Latin America Risk Report - 16 May 2019

Candidates banned in Guatemala; Mexican cartels may be refining cocaine

In this edition

  • Guatemala candidates thrown out

  • Venezuela update

  • Colombian police claim Mexican cartels are producing cocaine in Mexico

Paying subscribers received a report about AMLO’s energy policies six months into his administration.

Guatemala candidates thrown out

Both Zury Rios and Thelma Aldana have been banned from running in the Guatemalan presidential election this year. Rios, currently running in second place, was banned because she is the daughter of the former military dictator. Aldana, the former Attorney General, was officially banned due to an open corruption investigation on her. Unofficially, it is widely believed Aldana was banned because she would have cracked down on corruption by the current ruling political elite if she were elected president.

Aldana was the only candidate promising to maintain the UN-backed CICIG in Guatemala, meaning that organization will almost certainly go away in the next administration.

Current frontrunner Sandra Torres, the ex-wife of a former president, also faces questions about her candidacy related to previous campaign finance violations. Given her backroom ties to President Morales, local sources expect the courts to rule that she will be allowed to run. If Torres runs, the remaining candidates will compete for a chance to face her in the second round, with Alejandro Giammattei being the best known of the group all polling under 10%.

However, if Torres is also kicked off the ballot, it would create a wide open race in which any number of minor candidates could rise to the second round. This scenario would be a major opportunity for corruption networks to finance their favored candidates and for Jimmy Morales and those who back him to extend influence into the next administration.

Removing two of the three leading candidates also shakes up the concurrent legislative elections. Aldana’s Semilla party is not likely to do as well without her name at the top of the ticket. The Valor party of Zury Rios is more organized than Semilla, but will face similar challenges. The loss of voters for these opposition parties is likely to strengthen the parties that remain including allies of the current president.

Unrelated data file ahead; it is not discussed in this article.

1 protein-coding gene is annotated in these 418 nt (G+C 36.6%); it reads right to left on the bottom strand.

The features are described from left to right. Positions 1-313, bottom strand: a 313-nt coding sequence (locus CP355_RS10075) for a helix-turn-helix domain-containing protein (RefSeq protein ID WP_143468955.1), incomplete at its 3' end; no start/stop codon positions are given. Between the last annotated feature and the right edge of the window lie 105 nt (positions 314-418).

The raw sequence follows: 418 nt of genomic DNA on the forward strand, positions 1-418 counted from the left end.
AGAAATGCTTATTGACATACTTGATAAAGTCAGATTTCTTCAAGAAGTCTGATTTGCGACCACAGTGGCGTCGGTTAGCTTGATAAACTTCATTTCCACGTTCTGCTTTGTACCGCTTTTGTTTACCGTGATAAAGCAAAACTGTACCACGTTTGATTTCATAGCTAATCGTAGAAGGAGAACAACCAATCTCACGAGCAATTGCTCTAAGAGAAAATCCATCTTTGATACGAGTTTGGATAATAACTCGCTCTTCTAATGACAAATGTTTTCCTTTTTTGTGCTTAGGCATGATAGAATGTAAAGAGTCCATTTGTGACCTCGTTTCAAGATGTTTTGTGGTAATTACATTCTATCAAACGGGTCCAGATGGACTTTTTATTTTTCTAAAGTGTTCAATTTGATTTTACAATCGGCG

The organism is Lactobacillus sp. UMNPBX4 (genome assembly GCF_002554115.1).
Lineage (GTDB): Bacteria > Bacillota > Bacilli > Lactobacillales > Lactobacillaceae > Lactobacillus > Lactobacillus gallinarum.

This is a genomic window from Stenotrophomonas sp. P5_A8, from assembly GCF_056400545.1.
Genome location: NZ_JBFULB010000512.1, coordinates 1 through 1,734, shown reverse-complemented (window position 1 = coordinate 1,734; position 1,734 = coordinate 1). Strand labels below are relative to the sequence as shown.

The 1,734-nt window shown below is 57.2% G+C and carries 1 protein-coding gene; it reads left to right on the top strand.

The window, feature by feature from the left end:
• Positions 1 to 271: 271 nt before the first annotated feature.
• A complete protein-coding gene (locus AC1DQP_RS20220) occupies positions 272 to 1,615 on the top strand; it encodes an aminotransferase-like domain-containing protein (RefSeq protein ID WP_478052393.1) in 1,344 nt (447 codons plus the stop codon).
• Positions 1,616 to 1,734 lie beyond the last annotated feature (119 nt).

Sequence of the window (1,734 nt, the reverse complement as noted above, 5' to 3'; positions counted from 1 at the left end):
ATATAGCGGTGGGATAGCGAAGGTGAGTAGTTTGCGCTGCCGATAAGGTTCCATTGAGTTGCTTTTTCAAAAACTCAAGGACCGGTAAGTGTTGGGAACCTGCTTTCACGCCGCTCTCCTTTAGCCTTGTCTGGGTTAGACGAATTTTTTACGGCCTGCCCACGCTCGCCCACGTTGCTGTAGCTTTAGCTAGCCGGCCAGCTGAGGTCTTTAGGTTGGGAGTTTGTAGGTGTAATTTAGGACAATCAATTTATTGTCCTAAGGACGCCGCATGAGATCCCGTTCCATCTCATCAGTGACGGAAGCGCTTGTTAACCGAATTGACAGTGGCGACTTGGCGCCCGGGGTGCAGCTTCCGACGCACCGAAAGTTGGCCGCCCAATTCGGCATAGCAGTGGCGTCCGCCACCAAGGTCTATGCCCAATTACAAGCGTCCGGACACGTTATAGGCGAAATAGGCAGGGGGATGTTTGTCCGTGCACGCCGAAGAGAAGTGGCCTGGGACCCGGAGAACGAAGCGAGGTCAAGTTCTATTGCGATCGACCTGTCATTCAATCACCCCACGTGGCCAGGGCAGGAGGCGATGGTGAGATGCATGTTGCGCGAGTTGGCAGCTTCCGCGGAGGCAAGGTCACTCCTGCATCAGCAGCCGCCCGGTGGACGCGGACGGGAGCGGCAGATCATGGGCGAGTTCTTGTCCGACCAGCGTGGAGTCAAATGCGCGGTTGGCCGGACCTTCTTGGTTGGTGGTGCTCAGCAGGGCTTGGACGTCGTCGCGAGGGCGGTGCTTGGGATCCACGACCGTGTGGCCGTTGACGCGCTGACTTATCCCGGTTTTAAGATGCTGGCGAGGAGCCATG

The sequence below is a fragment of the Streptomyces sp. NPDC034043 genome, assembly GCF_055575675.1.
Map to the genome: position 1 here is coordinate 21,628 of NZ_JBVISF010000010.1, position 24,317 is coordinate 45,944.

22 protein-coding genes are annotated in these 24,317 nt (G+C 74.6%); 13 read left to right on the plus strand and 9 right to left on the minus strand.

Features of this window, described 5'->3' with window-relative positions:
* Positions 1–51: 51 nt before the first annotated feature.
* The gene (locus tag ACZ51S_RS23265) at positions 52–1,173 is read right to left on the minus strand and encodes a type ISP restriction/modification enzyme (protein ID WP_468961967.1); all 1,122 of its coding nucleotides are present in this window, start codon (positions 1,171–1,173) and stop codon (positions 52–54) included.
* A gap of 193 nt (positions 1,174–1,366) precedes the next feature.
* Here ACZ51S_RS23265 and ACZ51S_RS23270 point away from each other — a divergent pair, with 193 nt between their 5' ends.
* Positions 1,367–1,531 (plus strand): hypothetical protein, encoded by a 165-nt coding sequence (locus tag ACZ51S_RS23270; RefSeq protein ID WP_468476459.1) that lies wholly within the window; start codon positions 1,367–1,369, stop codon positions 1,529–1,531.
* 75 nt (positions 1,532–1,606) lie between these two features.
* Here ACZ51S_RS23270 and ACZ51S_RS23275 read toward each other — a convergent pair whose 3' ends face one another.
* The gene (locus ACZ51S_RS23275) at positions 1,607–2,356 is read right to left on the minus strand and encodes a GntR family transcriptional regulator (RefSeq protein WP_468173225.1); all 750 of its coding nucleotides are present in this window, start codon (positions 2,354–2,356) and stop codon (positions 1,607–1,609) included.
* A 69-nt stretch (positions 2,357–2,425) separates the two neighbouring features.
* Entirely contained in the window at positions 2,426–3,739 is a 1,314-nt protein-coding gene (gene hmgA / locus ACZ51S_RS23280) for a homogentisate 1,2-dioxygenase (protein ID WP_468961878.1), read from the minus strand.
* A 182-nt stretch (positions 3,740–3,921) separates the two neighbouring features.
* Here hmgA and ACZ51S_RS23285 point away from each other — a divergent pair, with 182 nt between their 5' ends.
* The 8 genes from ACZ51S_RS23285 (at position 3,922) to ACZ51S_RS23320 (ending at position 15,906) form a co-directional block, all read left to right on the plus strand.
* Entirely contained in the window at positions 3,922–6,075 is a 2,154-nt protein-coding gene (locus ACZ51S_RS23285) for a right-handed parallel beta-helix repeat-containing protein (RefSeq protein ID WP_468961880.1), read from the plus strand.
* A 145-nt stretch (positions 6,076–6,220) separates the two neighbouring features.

The entire process is a blow to Guatemalan democracy. One reporter who interviewed Guatemalans last week told Hxagon that even voters who did not support Rios or Aldana have serious doubts about a process that appears to be rigged by the ruling elite. The questionable process, obscure campaign financing, weak parties and low name recognition among the remaining presidential candidates mean that the next government will start with a limited mandate.

My previous report on the Guatemalan election published on 10 April highlighted the potential that candidates may be banned from running.

Venezuela update

This past week saw a gradually increasing repression against the members of Venezuela’s National Assembly by the Maduro regime. The repression served multiple overlapping purposes:

  • Punishing those who participated in the 30 April uprising.

  • Targeting several of the moderates among Maduro’s opponents in order to force polarization.

  • Demonstrating loyalty among the individuals and organizations (Sebin, the Supreme Court) who were backchannel negotiating with Guaido.

  • Deflate the potential of the International Contact Group, which plans to visit Caracas in the coming days to push for a peaceful negotiated solution.

In addition to the International Contact Group meetings in Caracas, reports have emerged that Guaido and Maduro have sent representatives to Norway to begin negotiations. Maduro believes the negotiations can help buy his regime time and breathing room. He also hopes to divide Guaido’s team, many of whom believe dialogue is hopeless. However, with so many reports of key Maduro allies engaging in talks behind his back in recent months, Maduro must also question whether every person he sends to negotiate will do so in the de facto president’s best interest.